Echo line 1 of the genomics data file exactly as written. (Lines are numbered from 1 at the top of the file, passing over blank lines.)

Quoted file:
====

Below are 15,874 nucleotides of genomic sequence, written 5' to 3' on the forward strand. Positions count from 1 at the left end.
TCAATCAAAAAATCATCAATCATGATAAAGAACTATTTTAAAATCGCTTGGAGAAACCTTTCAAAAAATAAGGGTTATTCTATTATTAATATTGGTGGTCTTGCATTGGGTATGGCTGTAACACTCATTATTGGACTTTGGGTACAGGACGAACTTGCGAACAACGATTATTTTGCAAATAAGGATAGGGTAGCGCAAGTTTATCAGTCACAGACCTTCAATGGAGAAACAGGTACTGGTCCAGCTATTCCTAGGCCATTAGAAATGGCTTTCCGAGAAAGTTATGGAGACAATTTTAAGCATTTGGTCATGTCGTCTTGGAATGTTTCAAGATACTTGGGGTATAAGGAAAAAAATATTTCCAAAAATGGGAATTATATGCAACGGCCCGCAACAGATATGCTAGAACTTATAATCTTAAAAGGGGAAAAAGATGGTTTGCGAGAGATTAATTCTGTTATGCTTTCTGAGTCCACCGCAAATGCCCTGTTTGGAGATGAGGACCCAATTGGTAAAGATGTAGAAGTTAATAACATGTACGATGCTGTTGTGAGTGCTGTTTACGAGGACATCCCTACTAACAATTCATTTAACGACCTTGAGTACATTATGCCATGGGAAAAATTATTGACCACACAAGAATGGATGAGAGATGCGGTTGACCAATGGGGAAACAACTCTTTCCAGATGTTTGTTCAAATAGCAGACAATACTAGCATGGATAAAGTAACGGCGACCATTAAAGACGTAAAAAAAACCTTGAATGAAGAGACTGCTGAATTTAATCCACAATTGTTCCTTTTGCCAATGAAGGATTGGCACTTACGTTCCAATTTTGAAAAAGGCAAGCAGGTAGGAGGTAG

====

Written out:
Below are 15,874 nucleotides of genomic sequence, written 5' to 3' on the forward strand. Positions count from 1 at the left end.